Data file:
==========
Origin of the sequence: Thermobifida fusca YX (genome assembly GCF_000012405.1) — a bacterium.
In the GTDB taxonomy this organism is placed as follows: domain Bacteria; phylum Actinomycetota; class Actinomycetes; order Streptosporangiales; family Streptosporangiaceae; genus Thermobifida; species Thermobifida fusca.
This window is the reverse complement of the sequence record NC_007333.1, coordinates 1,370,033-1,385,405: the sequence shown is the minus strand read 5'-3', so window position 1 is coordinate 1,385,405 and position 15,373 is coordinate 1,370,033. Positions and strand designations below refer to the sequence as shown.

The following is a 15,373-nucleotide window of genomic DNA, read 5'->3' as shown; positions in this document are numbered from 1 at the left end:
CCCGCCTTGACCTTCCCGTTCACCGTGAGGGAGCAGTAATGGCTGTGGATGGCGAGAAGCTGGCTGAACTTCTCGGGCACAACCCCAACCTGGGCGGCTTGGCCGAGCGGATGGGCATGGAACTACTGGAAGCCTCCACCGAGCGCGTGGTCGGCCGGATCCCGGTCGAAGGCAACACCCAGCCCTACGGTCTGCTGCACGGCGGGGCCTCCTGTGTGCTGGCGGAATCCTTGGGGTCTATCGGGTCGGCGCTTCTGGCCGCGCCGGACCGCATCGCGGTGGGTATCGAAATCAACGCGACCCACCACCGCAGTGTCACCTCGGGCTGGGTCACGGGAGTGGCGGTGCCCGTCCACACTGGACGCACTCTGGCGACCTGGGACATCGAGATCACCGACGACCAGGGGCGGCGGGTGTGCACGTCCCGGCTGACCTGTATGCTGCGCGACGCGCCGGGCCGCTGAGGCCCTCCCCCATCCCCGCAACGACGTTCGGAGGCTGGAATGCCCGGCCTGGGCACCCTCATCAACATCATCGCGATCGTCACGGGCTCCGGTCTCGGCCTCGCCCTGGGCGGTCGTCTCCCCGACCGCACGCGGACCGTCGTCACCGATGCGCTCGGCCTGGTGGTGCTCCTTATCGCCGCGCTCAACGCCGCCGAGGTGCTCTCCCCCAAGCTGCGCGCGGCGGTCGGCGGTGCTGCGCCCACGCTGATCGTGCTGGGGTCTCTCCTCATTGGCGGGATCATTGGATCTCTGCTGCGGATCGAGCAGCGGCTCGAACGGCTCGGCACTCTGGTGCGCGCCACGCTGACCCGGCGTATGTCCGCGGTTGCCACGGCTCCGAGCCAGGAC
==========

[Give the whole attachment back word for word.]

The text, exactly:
Origin of the sequence: Thermobifida fusca YX (genome assembly GCF_000012405.1) — a bacterium.
In the GTDB taxonomy this organism is placed as follows: domain Bacteria; phylum Actinomycetota; class Actinomycetes; order Streptosporangiales; family Streptosporangiaceae; genus Thermobifida; species Thermobifida fusca.
This window is the reverse complement of the sequence record NC_007333.1, coordinates 1,370,033-1,385,405: the sequence shown is the minus strand read 5'-3', so window position 1 is coordinate 1,385,405 and position 15,373 is coordinate 1,370,033. Positions and strand designations below refer to the sequence as shown.

The following is a 15,373-nucleotide window of genomic DNA, read 5'->3' as shown; positions in this document are numbered from 1 at the left end:
CCCGCCTTGACCTTCCCGTTCACCGTGAGGGAGCAGTAATGGCTGTGGATGGCGAGAAGCTGGCTGAACTTCTCGGGCACAACCCCAACCTGGGCGGCTTGGCCGAGCGGATGGGCATGGAACTACTGGAAGCCTCCACCGAGCGCGTGGTCGGCCGGATCCCGGTCGAAGGCAACACCCAGCCCTACGGTCTGCTGCACGGCGGGGCCTCCTGTGTGCTGGCGGAATCCTTGGGGTCTATCGGGTCGGCGCTTCTGGCCGCGCCGGACCGCATCGCGGTGGGTATCGAAATCAACGCGACCCACCACCGCAGTGTCACCTCGGGCTGGGTCACGGGAGTGGCGGTGCCCGTCCACACTGGACGCACTCTGGCGACCTGGGACATCGAGATCACCGACGACCAGGGGCGGCGGGTGTGCACGTCCCGGCTGACCTGTATGCTGCGCGACGCGCCGGGCCGCTGAGGCCCTCCCCCATCCCCGCAACGACGTTCGGAGGCTGGAATGCCCGGCCTGGGCACCCTCATCAACATCATCGCGATCGTCACGGGCTCCGGTCTCGGCCTCGCCCTGGGCGGTCGTCTCCCCGACCGCACGCGGACCGTCGTCACCGATGCGCTCGGCCTGGTGGTGCTCCTTATCGCCGCGCTCAACGCCGCCGAGGTGCTCTCCCCCAAGCTGCGCGCGGCGGTCGGCGGTGCTGCGCCCACGCTGATCGTGCTGGGGTCTCTCCTCATTGGCGGGATCATTGGATCTCTGCTGCGGATCGAGCAGCGGCTCGAACGGCTCGGCACTCTGGTGCGCGCCACGCTGACCCGGCGTATGTCCGCGGTTGCCACGGCTCCGAGCCAGGAC